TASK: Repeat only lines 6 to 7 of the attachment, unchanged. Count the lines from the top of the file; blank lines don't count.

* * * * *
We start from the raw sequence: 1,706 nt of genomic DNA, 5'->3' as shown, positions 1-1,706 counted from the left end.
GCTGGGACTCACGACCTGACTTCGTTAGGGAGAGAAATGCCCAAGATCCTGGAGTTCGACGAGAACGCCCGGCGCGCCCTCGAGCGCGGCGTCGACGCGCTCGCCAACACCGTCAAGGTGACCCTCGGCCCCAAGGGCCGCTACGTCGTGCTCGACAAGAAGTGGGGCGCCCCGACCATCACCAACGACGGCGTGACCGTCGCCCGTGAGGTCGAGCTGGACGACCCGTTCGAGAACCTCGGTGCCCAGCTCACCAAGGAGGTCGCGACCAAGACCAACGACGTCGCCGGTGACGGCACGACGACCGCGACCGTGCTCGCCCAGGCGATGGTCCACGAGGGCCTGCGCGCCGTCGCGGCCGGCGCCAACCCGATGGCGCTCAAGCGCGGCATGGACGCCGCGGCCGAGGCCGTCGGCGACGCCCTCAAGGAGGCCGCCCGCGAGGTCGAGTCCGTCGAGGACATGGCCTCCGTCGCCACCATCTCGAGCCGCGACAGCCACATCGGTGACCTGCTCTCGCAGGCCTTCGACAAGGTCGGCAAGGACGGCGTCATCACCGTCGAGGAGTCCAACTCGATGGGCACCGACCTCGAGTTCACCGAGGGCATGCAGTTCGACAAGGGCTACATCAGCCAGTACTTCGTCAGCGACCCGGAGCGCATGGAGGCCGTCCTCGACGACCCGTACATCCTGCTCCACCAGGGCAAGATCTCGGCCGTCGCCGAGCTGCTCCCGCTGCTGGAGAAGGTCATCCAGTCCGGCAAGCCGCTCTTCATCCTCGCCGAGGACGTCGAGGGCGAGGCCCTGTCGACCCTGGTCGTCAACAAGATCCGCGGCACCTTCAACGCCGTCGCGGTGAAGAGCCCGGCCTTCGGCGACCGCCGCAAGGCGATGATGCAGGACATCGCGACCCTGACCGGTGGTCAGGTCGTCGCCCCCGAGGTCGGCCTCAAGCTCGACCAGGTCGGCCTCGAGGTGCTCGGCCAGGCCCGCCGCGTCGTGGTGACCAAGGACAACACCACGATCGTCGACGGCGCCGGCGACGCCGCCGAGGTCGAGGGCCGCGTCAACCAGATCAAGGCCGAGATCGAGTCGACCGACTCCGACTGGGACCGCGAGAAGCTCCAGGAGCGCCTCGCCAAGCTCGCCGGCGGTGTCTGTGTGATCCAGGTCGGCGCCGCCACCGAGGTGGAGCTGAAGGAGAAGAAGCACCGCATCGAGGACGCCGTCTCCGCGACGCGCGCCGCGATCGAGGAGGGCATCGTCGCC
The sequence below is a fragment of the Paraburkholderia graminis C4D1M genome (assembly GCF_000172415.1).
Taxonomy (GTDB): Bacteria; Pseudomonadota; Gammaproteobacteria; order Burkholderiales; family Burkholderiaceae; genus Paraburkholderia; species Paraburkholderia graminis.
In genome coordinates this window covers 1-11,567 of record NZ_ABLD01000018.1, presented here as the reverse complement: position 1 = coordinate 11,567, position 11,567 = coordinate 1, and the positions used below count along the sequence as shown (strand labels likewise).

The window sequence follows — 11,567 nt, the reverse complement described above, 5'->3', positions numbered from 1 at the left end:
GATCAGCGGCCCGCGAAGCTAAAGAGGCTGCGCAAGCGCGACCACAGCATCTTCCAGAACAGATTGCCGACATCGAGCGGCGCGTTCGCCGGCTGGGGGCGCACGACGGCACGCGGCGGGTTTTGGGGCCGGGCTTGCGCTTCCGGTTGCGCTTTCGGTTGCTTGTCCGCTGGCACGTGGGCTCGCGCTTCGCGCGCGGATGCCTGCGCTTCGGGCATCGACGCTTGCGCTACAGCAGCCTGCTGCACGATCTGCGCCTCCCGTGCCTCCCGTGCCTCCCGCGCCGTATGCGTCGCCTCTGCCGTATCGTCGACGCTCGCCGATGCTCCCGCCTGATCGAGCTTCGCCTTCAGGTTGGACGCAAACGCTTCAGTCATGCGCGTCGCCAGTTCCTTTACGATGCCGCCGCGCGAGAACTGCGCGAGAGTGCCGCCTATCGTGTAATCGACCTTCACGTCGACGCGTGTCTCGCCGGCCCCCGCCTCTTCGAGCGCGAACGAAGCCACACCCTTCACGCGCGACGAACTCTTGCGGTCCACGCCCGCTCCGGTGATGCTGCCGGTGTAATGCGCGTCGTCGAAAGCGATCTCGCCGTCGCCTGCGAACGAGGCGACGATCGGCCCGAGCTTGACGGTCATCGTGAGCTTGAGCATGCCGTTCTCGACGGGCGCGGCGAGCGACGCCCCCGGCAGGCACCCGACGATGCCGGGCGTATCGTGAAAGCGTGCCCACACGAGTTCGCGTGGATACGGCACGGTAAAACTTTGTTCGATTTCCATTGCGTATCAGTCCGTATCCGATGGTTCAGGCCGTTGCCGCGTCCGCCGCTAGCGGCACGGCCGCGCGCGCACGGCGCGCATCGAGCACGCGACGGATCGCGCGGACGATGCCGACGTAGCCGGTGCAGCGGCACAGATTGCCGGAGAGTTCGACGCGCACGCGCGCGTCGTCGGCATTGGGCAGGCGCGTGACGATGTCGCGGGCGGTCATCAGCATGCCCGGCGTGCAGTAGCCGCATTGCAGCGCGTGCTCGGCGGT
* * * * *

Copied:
The window sequence follows — 11,567 nt, the reverse complement described above, 5'->3', positions numbered from 1 at the left end:
GATCAGCGGCCCGCGAAGCTAAAGAGGCTGCGCAAGCGCGACCACAGCATCTTCCAGAACAGATTGCCGACATCGAGCGGCGCGTTCGCCGGCTGGGGGCGCACGACGGCACGCGGCGGGTTTTGGGGCCGGGCTTGCGCTTCCGGTTGCGCTTTCGGTTGCTTGTCCGCTGGCACGTGGGCTCGCGCTTCGCGCGCGGATGCCTGCGCTTCGGGCATCGACGCTTGCGCTACAGCAGCCTGCTGCACGATCTGCGCCTCCCGTGCCTCCCGTGCCTCCCGCGCCGTATGCGTCGCCTCTGCCGTATCGTCGACGCTCGCCGATGCTCCCGCCTGATCGAGCTTCGCCTTCAGGTTGGACGCAAACGCTTCAGTCATGCGCGTCGCCAGTTCCTTTACGATGCCGCCGCGCGAGAACTGCGCGAGAGTGCCGCCTATCGTGTAATCGACCTTCACGTCGACGCGTGTCTCGCCGGCCCCCGCCTCTTCGAGCGCGAACGAAGCCACACCCTTCACGCGCGACGAACTCTTGCGGTCCACGCCCGCTCCGGTGATGCTGCCGGTGTAATGCGCGTCGTCGAAAGCGATCTCGCCGTCGCCTGCGAACGAGGCGACGATCGGCCCGAGCTTGACGGTCATCGTGAGCTTGAGCATGCCGTTCTCGACGGGCGCGGCGAGCGACGCCCCCGGCAGGCACCCGACGATGCCGGGCGTATCGTGAAAGCGTGCCCACACGAGTTCGCGTGGATACGGCACGGTAAAACTTTGTTCGATTTCCATTGCGTATCAGTCCGTATCCGATGGTTCAGGCCGTTGCCGCGTCCGCCGCTAGCGGCACGGCCGCGCGCGCACGGCGCGCATCGAGCACGCGACGGATCGCGCGGACGATGCCGACGTAGCCGGTGCAGCGGCACAGATTGCCGGAGAGTTCGACGCGCACGCGCGCGTCGTCGGCATTGGGCAGGCGCGTGACGATGTCGCGGGCGGTCATCAGCATGCCCGGCGTGCAGTAGCCGCATTGCAGCGCGTGCTCGGCGGT